Do you like Josey and the Pussycats, Teenage Mutant Ninja Turtles, and Motel Hell? If you answered yes, you might be the target audience for the Argentinian bonkers gore fest: PussyCake. The plot? Your guess is as good as mine, but the best I can figure is that someone opened a very unfortunate interdimensional portal at the same time as an all-girl rock band on the back side of its fame and decides to give it one more good effort. If you need more details than that, I’m sorry–you won’t get them here. What you will get is every single plot hole filled with slimy little brain suckers and every muttering of confusion answered with a firehose of alien vomit to the face.

To my surprise, I didn’t really leave with many questions despite the lack of story development. After a brief intro where we see a teenager unwittingly open a possible portal (or maybe invite dangerous aliens over?), the movie truly kicks off as PussyCake wraps up a show and gets in the van to head to another.

In that time you get all the character development you need as the women interact with each other in ways that evoke the kind of understanding and short hand that comes with years-long friendships. Once the band and their manager hit the next town, they realize that not only is the show promoter not there to meet them…no one seems to be around at all. As they start to search for signs of life, they get way more than they wanted as those still moving seem to be in a vicious zombie-like state. This is where things get gross and gooey, and it doesn’t let up until the credits roll. PussyCake knows what it is and why you’ve turned it on, and it is not here to waste your time. Most of the effects are practical, and I’m guessing a large percentage of the budget went straight into alien vomit.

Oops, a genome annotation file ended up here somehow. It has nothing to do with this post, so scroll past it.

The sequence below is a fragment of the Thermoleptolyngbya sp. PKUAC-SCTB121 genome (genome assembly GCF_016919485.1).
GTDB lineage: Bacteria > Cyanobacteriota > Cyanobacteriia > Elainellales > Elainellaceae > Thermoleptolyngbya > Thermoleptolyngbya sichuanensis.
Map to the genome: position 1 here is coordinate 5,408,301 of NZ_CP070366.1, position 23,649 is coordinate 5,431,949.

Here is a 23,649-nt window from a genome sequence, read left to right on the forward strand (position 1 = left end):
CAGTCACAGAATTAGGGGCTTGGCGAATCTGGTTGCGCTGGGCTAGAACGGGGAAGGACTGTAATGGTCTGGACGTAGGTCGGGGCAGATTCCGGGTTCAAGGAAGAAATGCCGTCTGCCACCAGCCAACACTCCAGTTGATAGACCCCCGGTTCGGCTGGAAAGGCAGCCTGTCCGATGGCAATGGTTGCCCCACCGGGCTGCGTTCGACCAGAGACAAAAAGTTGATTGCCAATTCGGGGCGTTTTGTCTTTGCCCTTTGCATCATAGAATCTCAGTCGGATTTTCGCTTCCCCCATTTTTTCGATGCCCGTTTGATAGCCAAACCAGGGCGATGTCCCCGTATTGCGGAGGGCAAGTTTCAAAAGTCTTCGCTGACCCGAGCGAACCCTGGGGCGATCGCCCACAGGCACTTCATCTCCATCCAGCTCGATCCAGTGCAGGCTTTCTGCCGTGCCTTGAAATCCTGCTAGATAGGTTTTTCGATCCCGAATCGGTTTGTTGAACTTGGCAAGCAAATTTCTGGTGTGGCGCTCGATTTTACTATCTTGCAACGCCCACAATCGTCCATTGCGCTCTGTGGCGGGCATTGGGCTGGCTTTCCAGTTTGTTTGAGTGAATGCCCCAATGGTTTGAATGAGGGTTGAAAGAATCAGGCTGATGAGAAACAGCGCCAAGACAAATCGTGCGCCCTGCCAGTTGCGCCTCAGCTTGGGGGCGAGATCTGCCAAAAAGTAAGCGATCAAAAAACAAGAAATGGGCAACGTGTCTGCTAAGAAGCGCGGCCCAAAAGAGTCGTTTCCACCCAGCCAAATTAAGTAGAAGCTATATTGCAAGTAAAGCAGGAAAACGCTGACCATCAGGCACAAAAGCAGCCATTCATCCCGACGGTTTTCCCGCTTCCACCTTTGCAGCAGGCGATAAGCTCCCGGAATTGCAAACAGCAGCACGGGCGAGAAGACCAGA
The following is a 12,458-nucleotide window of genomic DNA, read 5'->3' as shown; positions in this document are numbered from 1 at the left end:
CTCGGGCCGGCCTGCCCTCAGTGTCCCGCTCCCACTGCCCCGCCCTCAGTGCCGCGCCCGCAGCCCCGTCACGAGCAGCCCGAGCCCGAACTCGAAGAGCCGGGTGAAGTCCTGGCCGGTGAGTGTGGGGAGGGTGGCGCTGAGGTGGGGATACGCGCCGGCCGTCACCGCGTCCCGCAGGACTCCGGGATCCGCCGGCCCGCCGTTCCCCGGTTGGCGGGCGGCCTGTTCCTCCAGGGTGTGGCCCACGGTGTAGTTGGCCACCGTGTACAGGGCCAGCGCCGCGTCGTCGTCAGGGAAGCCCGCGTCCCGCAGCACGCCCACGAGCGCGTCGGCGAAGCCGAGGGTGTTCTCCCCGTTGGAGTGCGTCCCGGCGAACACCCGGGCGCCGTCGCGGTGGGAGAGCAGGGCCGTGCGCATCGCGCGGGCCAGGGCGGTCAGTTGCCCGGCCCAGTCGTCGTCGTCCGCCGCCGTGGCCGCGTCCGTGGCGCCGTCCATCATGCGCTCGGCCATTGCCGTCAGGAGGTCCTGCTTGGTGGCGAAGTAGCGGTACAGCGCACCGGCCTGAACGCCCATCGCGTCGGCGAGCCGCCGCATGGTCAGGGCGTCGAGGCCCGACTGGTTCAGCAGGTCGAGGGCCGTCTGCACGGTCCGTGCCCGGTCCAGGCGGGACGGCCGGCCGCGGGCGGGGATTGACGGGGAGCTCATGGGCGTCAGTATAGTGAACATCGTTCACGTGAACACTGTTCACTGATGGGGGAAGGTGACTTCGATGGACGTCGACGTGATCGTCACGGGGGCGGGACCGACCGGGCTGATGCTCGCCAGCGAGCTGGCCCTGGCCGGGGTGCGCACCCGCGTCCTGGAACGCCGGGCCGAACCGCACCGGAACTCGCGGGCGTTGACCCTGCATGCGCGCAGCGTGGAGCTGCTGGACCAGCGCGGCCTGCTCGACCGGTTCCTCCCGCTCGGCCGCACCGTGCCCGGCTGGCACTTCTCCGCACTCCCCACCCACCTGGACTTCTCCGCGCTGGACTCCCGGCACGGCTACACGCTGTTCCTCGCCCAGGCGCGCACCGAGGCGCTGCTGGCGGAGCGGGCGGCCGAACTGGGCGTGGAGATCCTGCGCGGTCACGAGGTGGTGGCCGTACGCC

… a firehose of alien vomit to the face.

Although I am disappointed that we get to hear so few PussyCake original songs, the entire movie has the vibe of a late 1990s pop music video. Those videos used to have such an odd amount of madcap action, and that’s what director Pablo Parés gives us here as well. I also want to note the costume design. These women were dressed to go on stage and thus are fighting to the death in sparkly, fuzzy, iridescent radiance! The creature design and special effects makeup are, likewise, obvious bright spots. The effects team has taken familiar ideas and twisted them just enough to give us something new to look at without having to use too much time explaining just what that is.

By the end of PussyCake’s 82 minute runtime you’re going to wonder what you’ve seen. You’re even likely to turn to the person next to you and ask “What the fuck was that?!”. It’s a film best consumed with a group of friends who have strong stomachs and can overlook a loosely spun story. If you aren’t the type of viewer who can grab onto silliness and go along for the ride, this won’t be for you. But if you come in looking for a blood-soaked good time you won’t be disappointed.

PussyCake made its North American Premiere at Chattanooga Film Festival 2022.